­What is the future of the UK service station? My project questions this and what network the service station of the future should serve as the site matures and needs change.

Initially looking at historic and contemporary examples of the typology, I applied Sylvia Crowe's theory of 'zones of influence' to visually map their impact on the surroundings, both positive and negative. From here, research into the future of the UK energy industry showed that a transformation of the system as a whole would allow the future needs to be met whilst divesting from fossil fuels and investing in renewables; primarily hydrogen in the case of my project. These two areas are the key drivers of my scheme: managing the influence/impact of my scheme by creating a sustainable structure-scape that matures and grows as the project ages and providing a jump-start site for the UK hydrogen industry with an economy of concentration, reducing in-use costs and mitigating the transport and storage requirements of high-risk materials.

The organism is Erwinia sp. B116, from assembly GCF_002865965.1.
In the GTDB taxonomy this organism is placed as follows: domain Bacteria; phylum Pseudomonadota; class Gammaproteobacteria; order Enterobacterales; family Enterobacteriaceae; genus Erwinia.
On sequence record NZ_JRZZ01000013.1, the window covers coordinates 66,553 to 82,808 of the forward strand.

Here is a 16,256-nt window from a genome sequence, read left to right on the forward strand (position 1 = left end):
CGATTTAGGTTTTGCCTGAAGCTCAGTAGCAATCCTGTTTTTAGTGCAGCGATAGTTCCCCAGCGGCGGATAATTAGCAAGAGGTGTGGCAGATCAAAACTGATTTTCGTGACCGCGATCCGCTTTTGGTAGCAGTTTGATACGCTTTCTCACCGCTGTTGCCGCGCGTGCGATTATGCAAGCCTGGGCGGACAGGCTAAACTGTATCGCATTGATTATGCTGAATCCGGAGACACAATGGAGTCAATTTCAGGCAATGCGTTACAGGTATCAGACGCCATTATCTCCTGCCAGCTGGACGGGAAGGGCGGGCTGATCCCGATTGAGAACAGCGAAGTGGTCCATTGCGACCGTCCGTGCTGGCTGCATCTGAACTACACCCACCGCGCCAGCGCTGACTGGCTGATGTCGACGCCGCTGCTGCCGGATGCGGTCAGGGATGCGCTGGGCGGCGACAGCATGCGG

The use of the public realm is an important part of my project with ideas of landscaping drawn from post-war power stations like Trawsfynydd whilst the form derives from the glass cathedral typology seen at Fawley. The sloping hill and landscaping surrounding the core buildings help disguise the structure and almost create a tunnel over the adjacent motorway. This can be most clearly seen in the 1:1250 landscape model, illustrating the interaction between structure and landscape in ways less visible in the digitally rendered images.

I am currently looking for a full-time position as a Part 1 Architectural Assistant.